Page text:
Environment: the work of Nordhaus, economics Nobel laureate, under the fire of criticism

Environnement: les travaux de Nordhaus, prix Nobel d'économie, sous le feu des critiques

PARIS | He was awarded the Nobel prize for having highlighted the impact of climate change on economic activity, but, almost paradoxically, the work of William Nordhaus, now service the environmental cause, believe economists and climatologists.

Winner in 2018 the price of the Bank of Sweden in economic sciences — the fancy name for what is, in reality, the Nobel laureate of economics, William Nordhaus, had been distinguished for “integrated climate change in the macro-economic analysis of the long-term.”

And this, as a number of speeches continue to oppose economic progress and environmental protection.

“If he had won the Nobel prize twenty years ago, it would have helped the climate policy”, concedes Gernot Wagner, who has spent the last decade forging an alternative approach to the economics of climate change.

“But the fact that he won two years ago is, in many respects, a step backwards”, do judge it not less.

The model of William Nordhaus — DICE, or Dynamic Integrated model of Climate and the Economy — “is so defective that it should not be taken seriously”, insists even Joseph Stiglitz, himself a Nobel prize for economics in 2001. “This is dangerous, because we have no other planet where to go if we get it wrong. The message he transmits is unwise”, he said to the AFP.

There are nearly half a century, the american economist was one of the first to understand the impact of environmental degradation on the economy.

But when he receives the Nobel prize in 2018, his models are no longer in phase with the gallop rhythm of the warming or with the new approaches in the field of the economy, according to experts.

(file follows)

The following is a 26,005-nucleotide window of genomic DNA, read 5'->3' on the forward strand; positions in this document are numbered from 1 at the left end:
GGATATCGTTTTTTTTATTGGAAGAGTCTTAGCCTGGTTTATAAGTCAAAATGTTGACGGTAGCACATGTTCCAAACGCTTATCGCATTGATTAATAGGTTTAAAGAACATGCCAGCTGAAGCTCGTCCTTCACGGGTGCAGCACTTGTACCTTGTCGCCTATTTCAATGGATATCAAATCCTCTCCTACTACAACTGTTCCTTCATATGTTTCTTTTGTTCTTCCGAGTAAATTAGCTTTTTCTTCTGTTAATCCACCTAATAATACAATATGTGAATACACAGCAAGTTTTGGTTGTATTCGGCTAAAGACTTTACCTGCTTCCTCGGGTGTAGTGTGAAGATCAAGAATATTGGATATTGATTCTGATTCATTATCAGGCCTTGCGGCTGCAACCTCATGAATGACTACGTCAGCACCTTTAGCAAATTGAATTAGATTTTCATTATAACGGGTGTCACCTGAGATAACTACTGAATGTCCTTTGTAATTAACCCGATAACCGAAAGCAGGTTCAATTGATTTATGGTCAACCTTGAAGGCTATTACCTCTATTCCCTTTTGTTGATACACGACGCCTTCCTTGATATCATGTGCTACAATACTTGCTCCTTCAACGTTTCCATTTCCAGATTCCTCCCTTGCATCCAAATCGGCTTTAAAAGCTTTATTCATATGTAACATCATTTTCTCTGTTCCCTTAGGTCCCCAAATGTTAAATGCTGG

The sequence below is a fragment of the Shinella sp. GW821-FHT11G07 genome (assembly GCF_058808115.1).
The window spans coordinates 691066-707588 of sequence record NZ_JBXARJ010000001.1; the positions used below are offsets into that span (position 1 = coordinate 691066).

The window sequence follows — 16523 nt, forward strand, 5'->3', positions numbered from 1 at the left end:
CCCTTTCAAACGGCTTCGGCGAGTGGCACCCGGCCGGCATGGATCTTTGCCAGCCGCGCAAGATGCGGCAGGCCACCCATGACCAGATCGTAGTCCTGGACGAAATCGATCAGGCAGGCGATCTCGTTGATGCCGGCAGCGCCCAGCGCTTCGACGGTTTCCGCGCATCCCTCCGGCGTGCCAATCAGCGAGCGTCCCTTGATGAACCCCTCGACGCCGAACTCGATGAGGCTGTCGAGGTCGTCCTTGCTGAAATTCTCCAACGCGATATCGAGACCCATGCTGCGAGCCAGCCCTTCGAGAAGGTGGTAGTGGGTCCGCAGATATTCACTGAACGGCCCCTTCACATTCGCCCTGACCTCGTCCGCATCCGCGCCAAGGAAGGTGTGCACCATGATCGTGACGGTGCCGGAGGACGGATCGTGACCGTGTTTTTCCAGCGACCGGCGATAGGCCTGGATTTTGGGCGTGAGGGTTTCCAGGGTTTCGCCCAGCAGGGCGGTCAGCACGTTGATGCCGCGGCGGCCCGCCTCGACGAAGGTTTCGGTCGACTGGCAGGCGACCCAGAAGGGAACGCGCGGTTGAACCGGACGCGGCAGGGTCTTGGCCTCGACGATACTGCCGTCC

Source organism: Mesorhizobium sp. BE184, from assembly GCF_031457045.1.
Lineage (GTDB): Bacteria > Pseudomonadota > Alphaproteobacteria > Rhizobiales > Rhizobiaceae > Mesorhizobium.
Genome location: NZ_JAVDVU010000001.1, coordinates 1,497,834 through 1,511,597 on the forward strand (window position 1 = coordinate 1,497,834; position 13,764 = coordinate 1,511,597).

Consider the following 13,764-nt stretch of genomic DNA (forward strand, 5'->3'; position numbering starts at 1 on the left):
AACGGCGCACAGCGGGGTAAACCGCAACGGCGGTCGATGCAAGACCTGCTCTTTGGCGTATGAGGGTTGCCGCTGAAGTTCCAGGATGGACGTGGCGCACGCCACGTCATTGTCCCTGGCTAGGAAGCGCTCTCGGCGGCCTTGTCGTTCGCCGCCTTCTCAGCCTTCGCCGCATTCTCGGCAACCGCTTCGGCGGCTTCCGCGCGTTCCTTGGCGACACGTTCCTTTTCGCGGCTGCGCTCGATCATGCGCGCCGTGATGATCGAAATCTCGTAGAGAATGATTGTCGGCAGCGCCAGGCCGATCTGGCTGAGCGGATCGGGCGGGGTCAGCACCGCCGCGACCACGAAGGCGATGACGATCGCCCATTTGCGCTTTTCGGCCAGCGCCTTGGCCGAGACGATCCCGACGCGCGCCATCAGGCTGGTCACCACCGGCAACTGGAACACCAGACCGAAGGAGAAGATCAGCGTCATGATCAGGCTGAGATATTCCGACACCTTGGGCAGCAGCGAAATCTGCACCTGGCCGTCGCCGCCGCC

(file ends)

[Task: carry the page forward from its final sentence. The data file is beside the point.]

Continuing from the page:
3 degrees

His most recent works conclude that the limitation of global warming below 3 °C would cost more in terms of economic growth than it would pay in damages avoided.

His reasoning is the following: if the global economy grows, corporations are getting richer and can develop technologies to cope with climate change.

“This is simply not the science of climate’, ensures the AFP Johan Rockström, director of the Potsdam Institute for research on climate impacts. “It is a clear conclusion in the natural sciences that a warming of 3 degrees is a disastrous outcome for humanity.”

Contacted by AFP, William Nordhaus, has refused to “respond individually to questions detailing these criticisms.

“We have not, outside of the european Union, taken any measure, even minimal, to slow down climate change during this century”, he said. “We need national mechanisms (such as taxes on the carbon support and technology), and international co-operation (such as a covenant on the carbon). It is to this point my efforts today”.

Beyond the quarrel of academic works of the Nobel prize have a strong influence on the policy-makers, including its calculation of the “social cost of carbon”, which quantifies the damages of climate change.

According to many scientists, this calculation under-estimates greatly the costs. Not to mention that the idea of a temperature rise of “acceptable” of 3 degrees is going against a consensus international policy painfully established.

The treaty of Paris climate 2015 provides the effect of maintaining the rise in temperatures “well below” 2 °C relative to preindustrial levels, while the group of experts of the united Nations on climate change (Ipcc) has concluded, in a report released the day, Mr. Nordhaus has received his Nobel prize, that 1.5 °C would be a safeguard a lot more secure.


Mr Rockström, his ideas now give arguments to the skeptics of the climate”. He claims to have heard the reasoning of the Nobel prize taken by the “leaders of Shell, BP, ExxonMobil, the automotive industry and energy companies”.

However, since the work of the founders of William Nordhaus, tens of thousands of climate studies have been published, arriving at the conclusion that not only the global warming is progressing more quickly than we thought, but also that its effects, on the basis of certain thresholds, are irreversible.

“Extreme events such as hurricanes, fires, droughts that have been so evident in recent years — all of these things are really not taken into account adequately in his analysis,” notes Joseph Stiglitz.

“No wealth can reconstruct an ice sheet and the dislocation of hundreds of billions of people will lead to unrest and conflict massive”, said Michael Mann, director of the Centre for earth system science at the University of the State of Pennsylvania.

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